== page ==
What’s the percentage of the presence of an MB2?
Nope. MB2s are EVERYWHERE.
If you only learn one thing today, learn this: The missed MB2 is the number one reason why I see root canals fail.
And honestly, the MB root of the maxillary molar is the number one root that I see failing.
Let’s Get Real About the MB2.
It’s time for some tough love. I honestly don’t think that it’s fair to say that “the root canal failed.” I mean, if the canals were found, cleaned, and shaped properly, then it wouldn’t fail, right? It shouldn’t.
And that my friends, is why we have a silly movie like Root Cause that has given endodontics a bad name.
It all comes down to good endo versus bad endo. If you miss this canal, you are just going to add fuel to their mission to discredit the values of keeping natural teeth, because that root canal is going to fail, and their team gets another point. So, leave your ego at the door and remember what is best for your patient, and now, what is best for your profession as a dentist.
Yes, the MB2 Is Tough to Find.
I admit it. These canals are hard to find. Even for me, and I’ve been doing this for over a decade!
My advice when it comes to treating the maxillary molar is not perform treatment on them until you have mastered all the other teeth. This is the LAST tooth that you should try. And if you can, do it with a microscope. It will change your life, and your success rate.
Remember that the MB2s exist not only in the first molar, but they also exist in the second molar. Can you tell me the published percentages? Do you remember?
The research shows that the MB2 is present in the maxillary first molar 96.1% of the time, so to me that means 100% of the time.
In the second maxillary molar the MB2 is present a little less than that, but the percentage is still pretty high. It can be anywhere from 70-93%. That’s still pretty high don’t ya think?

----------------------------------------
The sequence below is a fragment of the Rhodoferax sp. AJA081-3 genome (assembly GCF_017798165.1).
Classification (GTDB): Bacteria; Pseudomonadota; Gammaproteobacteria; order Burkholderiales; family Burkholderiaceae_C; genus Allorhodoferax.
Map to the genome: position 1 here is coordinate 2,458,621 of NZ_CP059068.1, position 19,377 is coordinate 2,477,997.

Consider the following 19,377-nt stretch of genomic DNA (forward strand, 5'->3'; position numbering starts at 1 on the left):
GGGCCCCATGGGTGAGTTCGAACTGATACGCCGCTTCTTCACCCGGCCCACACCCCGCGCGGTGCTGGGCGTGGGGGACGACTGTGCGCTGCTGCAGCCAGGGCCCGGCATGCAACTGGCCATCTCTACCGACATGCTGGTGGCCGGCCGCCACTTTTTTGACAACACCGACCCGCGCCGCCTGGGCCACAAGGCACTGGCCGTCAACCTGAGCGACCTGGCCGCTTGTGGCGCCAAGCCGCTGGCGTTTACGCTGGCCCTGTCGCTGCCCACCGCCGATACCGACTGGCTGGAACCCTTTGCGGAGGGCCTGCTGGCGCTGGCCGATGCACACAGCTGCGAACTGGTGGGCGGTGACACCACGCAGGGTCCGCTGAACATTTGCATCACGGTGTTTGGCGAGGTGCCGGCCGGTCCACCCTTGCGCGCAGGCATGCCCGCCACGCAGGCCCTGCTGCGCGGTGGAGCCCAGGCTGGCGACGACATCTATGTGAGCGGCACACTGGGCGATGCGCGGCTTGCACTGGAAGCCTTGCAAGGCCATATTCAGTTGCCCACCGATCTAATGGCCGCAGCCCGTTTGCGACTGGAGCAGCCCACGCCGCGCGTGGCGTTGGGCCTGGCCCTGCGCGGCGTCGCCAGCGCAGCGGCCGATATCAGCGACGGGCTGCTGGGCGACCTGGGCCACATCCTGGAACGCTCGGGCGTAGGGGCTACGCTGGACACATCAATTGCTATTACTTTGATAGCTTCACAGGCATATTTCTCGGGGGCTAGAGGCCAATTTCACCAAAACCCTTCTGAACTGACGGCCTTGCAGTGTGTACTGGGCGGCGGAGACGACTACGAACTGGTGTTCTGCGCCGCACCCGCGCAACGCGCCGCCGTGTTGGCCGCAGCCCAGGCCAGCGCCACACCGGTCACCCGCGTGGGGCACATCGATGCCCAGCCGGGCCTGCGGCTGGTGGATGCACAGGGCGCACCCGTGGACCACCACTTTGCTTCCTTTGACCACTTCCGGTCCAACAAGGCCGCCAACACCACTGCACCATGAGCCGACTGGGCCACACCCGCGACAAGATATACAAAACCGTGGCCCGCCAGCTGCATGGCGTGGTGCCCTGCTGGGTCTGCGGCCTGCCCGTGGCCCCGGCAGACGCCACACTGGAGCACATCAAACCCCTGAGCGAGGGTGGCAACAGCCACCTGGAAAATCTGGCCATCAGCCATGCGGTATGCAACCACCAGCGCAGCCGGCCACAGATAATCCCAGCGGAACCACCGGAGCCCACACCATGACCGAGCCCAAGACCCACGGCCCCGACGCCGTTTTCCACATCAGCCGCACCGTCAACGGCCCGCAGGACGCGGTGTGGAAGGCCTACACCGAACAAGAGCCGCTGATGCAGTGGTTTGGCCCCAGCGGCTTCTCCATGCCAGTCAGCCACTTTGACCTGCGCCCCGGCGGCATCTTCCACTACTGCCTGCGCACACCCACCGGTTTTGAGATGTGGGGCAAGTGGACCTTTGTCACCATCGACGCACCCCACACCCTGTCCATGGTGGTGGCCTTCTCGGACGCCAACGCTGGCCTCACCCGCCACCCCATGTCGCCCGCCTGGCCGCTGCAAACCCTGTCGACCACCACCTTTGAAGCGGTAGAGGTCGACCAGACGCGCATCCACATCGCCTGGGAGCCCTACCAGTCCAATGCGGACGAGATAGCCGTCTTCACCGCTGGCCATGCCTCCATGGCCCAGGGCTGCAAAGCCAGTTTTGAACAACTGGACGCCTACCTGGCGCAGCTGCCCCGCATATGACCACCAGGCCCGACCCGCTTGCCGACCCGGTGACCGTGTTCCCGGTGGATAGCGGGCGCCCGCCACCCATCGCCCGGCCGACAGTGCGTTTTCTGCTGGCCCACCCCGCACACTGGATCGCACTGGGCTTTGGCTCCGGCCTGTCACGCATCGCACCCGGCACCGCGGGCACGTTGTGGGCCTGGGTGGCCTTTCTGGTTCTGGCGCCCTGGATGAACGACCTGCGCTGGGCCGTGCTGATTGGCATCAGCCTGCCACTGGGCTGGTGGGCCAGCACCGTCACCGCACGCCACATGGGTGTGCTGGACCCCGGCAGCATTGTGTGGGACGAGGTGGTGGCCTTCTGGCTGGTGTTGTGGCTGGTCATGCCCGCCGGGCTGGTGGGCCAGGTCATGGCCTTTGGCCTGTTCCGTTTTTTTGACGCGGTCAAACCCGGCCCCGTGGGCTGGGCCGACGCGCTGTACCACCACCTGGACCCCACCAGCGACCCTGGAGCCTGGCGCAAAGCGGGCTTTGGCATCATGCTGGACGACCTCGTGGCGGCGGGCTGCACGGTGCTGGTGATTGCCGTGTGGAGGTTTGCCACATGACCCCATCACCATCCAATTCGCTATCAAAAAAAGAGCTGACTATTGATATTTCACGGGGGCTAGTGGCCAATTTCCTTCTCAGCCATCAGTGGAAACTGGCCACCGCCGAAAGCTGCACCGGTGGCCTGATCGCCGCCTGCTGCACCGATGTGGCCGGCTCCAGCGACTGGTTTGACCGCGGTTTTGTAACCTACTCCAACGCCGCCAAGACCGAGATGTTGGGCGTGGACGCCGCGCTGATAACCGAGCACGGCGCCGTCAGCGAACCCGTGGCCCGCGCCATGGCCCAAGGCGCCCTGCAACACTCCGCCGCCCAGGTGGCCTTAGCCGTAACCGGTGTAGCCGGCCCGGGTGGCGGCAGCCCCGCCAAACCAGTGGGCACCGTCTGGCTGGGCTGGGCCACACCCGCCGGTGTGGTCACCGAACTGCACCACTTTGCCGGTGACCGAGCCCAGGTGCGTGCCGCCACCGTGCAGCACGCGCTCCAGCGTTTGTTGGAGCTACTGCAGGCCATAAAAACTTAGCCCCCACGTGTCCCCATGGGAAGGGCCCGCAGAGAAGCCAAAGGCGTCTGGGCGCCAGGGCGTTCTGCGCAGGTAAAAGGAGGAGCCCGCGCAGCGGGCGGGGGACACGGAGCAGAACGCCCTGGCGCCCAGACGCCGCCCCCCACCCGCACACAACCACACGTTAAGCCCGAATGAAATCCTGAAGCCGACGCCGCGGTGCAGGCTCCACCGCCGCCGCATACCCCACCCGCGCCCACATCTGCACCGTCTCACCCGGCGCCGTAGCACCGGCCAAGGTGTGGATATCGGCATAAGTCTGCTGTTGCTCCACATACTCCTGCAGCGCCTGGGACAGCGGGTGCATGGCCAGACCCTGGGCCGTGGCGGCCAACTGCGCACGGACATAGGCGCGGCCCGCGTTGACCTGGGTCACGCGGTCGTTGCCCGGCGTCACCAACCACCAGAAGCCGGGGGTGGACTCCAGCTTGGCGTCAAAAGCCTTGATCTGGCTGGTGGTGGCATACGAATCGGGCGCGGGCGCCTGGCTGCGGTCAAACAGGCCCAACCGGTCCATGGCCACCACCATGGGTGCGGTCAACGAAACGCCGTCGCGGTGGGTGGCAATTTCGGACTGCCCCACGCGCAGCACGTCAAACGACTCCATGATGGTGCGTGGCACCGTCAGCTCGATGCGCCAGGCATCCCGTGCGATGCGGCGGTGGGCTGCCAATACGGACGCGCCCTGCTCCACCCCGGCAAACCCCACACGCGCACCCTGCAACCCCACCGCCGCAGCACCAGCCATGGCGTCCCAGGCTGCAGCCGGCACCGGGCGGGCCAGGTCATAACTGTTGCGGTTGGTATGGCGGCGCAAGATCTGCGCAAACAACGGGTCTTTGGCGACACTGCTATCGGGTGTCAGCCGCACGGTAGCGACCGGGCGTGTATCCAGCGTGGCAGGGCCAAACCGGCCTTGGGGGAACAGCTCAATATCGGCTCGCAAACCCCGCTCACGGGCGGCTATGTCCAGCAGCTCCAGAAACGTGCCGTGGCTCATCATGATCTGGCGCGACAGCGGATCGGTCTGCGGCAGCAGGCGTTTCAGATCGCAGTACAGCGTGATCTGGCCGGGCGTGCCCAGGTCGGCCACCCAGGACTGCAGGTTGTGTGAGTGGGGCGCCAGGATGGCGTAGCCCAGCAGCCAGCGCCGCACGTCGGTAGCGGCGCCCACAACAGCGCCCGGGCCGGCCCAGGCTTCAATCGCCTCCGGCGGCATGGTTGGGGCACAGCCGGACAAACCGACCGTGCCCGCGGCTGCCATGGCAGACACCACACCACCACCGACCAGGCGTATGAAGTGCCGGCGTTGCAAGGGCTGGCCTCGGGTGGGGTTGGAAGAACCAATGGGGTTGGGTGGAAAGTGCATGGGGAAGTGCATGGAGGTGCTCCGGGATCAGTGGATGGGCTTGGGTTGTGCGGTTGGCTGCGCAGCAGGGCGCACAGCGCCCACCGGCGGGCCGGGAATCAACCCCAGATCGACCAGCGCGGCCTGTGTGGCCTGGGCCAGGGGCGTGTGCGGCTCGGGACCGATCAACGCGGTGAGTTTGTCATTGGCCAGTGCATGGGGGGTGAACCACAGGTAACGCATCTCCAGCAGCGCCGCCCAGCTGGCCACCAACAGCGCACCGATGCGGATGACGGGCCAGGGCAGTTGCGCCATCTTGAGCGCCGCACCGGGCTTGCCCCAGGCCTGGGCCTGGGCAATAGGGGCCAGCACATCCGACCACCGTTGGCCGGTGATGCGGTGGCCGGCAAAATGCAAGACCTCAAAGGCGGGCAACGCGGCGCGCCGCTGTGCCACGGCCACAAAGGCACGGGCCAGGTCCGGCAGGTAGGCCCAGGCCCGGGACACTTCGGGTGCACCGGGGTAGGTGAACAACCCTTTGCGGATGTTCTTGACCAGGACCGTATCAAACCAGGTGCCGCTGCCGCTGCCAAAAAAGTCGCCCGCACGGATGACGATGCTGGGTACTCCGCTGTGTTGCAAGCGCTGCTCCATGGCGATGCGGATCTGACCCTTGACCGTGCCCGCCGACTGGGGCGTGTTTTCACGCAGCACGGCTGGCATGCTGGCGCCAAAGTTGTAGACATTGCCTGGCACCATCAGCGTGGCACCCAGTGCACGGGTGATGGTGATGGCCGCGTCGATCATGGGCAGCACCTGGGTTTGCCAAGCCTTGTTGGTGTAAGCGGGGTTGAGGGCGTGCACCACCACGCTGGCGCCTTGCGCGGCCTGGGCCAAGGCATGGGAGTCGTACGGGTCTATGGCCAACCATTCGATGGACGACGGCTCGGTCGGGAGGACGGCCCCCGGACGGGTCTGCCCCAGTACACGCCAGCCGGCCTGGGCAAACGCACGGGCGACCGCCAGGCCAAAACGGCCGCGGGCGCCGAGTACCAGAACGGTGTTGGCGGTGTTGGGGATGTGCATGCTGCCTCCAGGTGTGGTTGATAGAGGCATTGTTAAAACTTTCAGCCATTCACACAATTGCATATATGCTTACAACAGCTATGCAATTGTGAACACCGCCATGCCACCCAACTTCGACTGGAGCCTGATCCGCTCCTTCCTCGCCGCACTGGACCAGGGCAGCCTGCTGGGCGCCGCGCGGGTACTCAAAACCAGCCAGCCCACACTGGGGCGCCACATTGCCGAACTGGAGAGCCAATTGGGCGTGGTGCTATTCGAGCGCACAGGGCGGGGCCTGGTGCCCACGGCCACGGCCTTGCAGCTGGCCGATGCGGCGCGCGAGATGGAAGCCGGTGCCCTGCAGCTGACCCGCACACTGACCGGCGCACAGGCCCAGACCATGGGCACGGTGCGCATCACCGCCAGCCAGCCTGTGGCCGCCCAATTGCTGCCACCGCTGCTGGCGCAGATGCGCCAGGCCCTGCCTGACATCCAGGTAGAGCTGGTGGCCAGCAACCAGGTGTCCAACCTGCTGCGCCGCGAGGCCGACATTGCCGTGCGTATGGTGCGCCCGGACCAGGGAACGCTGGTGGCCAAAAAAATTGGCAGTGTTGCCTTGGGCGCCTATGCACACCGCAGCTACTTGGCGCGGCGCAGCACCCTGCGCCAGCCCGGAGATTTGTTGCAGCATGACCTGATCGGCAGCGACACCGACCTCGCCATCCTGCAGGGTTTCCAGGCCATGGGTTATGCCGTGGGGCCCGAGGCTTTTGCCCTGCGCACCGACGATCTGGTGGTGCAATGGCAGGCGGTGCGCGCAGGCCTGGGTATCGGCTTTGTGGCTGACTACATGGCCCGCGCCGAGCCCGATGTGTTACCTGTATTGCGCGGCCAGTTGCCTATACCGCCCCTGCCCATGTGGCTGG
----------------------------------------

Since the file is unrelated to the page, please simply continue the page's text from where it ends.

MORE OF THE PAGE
A Quick MB2 Tooth Story
Here is a case where I found a typical MB2 in the second molar. Tooth #2 was initially symptomatic, but was necrotic upon access and had no tenderness to percussion. Her diagnosis was Necrotic Pulp and Asymptomatic Apical Periodontitis. Some might argue that her pain was from tooth #3 since there is a PARL around the MB root. Well, she does have a missed MB2 in that root, but she is having no pain at all coming from it. That’s next on the treatment plan.
And here is the final product after the root canal treatment…
Remember that the MB2 canal is located a few millimeters lingual to the main MB canal. And sometimes it’s located a bit more into the mesial wall, almost right at that line angle. It can also be located more apical to the MB orifice as well.
So, just because you don’t “see” it doesn’t mean that it isn’t there.
Trust me, I learned this by getting burned myself. I have missed canals in the past because I simply didn’t “see” it. All together now: “That doesn’t mean that it isn’t there! ”
- MB2s are everywhere! If you aren’t finding them then refer your patient out! Don’t forget your endodontist is always there to help you when you need it.
- Maxillary first molars have an MB2 pretty much all the time.
- Maxillary second molars have an MB2 most of the time, around 85%. Whoa that’s still pretty high!
- Know your percentages of canals for all teeth.
Click to check out my article on an MB2 case study:
“Tooth Story #9: MB2 Problems, The Struggle is Real”
If you like these blogs and tips to grow your practice through endo, be sure to follow me on Instagram and Facebook!
Click to follow: